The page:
female fex has not the legal capacity for fuch an lionour. (See C. De Mulieribus In quo
loco, &c., and there exprefsly in the Glofs on the word lionores, and C. De Nuptiis I.
Imperiales, in the Glofs on the word digiiitaterii.') And that fometimes an honour is given
accompanied with adminillration of ilate affairs and fometimes without it, is flated i i the text
C. Ut Dignitatum Ordo f'ervetur I. ij. Hut every king is not oidy a judge, but a magulrate,.
and is refplendent in honour together with dignity and the adniinillration of the Itate. h'or
that he is a judge is evident, inaflnuch as he has the pure and mixetl authority [inipenum
merum et mixtuni), and alfo jurifdic-tion, and to hold thefe is the ofKce of a judge, (See If. De
Jurifdiftione omnium Judicum 1. j., together with the Glofs on the fame pallage). For he
holds the merum imperium who has the power of the iword for the puifiilimg of evil doers ;
and he holds the mixtum imperium who has the power of putting men into pofleifion of their
goods when equity requires it. The king poHcffes alfo jurifdiAion, for he can appoint other
judges under him. And that thefe are the duties of the merum ?i\\<\ mixtum imperium, and of
jurifdiftion, is the exprefs text, 'fi. De Jurifdiftione omnium Judicum 1. Imperium. The
Emperor alfb, whom formerly the whole world obeyed, attliat time, as at prelent, uifcharged
the office of judge, (See ff. De Conffitutionibus Principum 1. j. and C. eod. Tit. 1. fin.) And
indeed that every king is a magiftrate, and holds the molT: illutdrious honour, together with
the adminiIl;ration of the ftate, it needs not to teach by adducing laws, fince the facts are
notorious, and almoft all law books are f'ull of them. Yet as we have already declared what
it is to difcharge a high office or honour, it is alfo fuitable that we fhould explain what is
meant by holding the office of magiitrate. But on this fubjetl in ff. De Acculationibus 1.
^a accujare, and efpecially in the Glois, are thefe words : " He to whom is committed above
others the care or adminiflration of the ftate, holds the office of magiflrate." Wherefore,
that a king, to whom above all others fuch cares and fuch adminiflration belong, holds the
office of magilfrate, this defcription futfers no man to doubt. Wherefore, fince every king is
a judge, and difcharges alfo the office uf magiftrate together with the management o*' the
ftate, as the Civil Law teaches us, and fince a woman cannot be a judge, nor diicharge the
office of magifi:rate or any fuch office, as the faid law alfo teaches us, it neceffarii)' follows
from the fame laws that a woman cannot be king nor difcharge the office ot kmg, and there-
fore cannot poffefs a kingdom. Wherefore, although we fhowed that by the rules of the law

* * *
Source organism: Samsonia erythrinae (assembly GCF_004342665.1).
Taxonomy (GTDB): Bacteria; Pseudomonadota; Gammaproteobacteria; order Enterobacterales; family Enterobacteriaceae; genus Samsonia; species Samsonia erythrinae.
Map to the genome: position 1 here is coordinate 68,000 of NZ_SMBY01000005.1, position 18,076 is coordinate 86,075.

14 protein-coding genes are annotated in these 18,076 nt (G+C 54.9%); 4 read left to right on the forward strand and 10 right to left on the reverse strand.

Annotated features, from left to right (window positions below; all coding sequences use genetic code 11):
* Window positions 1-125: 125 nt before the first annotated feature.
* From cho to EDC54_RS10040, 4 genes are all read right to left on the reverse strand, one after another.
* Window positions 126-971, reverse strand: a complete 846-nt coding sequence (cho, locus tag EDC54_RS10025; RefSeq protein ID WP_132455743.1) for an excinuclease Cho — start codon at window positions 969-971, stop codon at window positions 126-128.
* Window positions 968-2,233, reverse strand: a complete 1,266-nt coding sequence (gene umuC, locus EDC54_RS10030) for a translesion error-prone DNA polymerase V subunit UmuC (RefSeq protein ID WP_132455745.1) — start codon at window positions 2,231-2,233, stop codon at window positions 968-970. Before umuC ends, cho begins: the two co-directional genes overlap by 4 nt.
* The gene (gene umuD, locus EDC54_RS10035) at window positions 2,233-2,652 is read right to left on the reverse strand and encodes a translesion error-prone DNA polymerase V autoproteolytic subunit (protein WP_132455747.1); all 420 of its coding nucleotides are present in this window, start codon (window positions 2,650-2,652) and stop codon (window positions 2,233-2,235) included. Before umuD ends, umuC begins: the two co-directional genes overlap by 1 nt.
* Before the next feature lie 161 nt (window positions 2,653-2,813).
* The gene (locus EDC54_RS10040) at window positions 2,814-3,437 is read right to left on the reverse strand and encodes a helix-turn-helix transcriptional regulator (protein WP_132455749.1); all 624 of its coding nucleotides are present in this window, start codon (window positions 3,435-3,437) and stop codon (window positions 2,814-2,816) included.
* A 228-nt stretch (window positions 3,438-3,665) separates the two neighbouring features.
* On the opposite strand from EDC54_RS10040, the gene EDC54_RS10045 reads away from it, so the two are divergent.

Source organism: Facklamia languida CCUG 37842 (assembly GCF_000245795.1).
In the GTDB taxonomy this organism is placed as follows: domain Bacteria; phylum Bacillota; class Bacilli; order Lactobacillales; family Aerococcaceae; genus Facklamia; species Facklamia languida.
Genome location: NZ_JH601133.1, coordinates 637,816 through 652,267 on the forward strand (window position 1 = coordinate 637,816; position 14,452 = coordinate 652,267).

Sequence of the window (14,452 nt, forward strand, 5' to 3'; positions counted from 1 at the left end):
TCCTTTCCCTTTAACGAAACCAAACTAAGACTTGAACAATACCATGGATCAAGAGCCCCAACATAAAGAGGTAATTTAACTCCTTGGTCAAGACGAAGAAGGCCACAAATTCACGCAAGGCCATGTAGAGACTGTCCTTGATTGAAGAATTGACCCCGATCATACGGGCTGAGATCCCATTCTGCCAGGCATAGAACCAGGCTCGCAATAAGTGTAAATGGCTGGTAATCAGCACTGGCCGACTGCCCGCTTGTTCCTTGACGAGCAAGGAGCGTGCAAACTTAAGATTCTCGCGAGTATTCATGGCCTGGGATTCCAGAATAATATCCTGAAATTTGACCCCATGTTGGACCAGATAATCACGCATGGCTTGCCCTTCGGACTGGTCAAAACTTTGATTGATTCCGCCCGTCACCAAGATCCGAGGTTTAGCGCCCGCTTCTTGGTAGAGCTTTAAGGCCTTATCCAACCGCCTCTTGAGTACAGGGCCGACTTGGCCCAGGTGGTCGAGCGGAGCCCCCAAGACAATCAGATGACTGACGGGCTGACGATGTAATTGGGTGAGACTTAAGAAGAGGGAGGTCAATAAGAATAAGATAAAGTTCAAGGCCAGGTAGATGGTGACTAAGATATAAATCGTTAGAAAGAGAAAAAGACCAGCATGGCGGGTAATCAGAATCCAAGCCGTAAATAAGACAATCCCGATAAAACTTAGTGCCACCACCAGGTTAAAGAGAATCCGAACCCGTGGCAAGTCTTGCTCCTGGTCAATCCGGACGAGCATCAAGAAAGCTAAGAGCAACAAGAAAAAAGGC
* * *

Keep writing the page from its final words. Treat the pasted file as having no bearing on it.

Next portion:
3'!



On the Law of Nature.



[par



T II



of nature women are debarred only from the fummit of fupreme authority, we now find, aftci-
having explored the decrees of the Civil Law, that th.ey cannot reign even in fubjeift kingdoms :
and thus the Civil Law rejects women from the office of reigning much more feverelv anc
itringently than we proved them to have been rejected by the decree of the Law of Nature.



Here ulil'erve
what ib Ci\il
Law, and
whence it
derives lis
n.ime and
origin.



CiiAi'. LIV.

The Civil La-w does not J'olve the qiiejlion propnJeJ, but renders its folution clearer.

pm^'^NI^ though it was laid down in the former Treatife that this caufe can be decided
Cife|^^ ^y '10 other human law than the Law of Nature ; yet even we acknowledged
ar^SW'a^ beforehand that other laws may furnifl-i aififtance f )r its diicuffioi , and that this
is true we now attnally experience, in that the iiiveltigations of realon, by whica we penetrated
to that truth which is the law of nature, have proved that the Civil Law, which we have
now brought forward, is firm and impregnable in its decrees. Vox agaiiift the diiMaLCS of
the law of nature the Civil Law has never decreed anything; although it has at tines
decreed in a different way, or in another manner, as indeeil do almoft all the laws promul-
gated by man. XwA hence, (ff. De Jufticia et Jure), it is thus written : " Civil Law i that
which neither altogether departs tVom natural law or the law of nations, nor in all m.itttrs
obferves it." Accordingly, when we add anything to, or fubtraA anything from, the conuiion
law, we make it ^ jus propriiun, that is, civil law. '




Chap. LV.

As the Civil Jo aljo does the Canon La-iv reject ■ivonien from the office of reigning.

?^ . , . . . - . . '

^UT it is expedient for us alfo to inquire whether the Canon Law, which governs



Y^ the i'poufe of Chrilf, that is, the Church, and therefore is held to govern all fhe
l'"aithful, pronounces concerning government by women in the fame way as the
Civil Law. Now in the Canons (xxxiii. Oueltion 5) it is thus written : " It is certain tli:.t
the woman has been hibjefted to the dominion of the man, and that Hie has not authoriiy,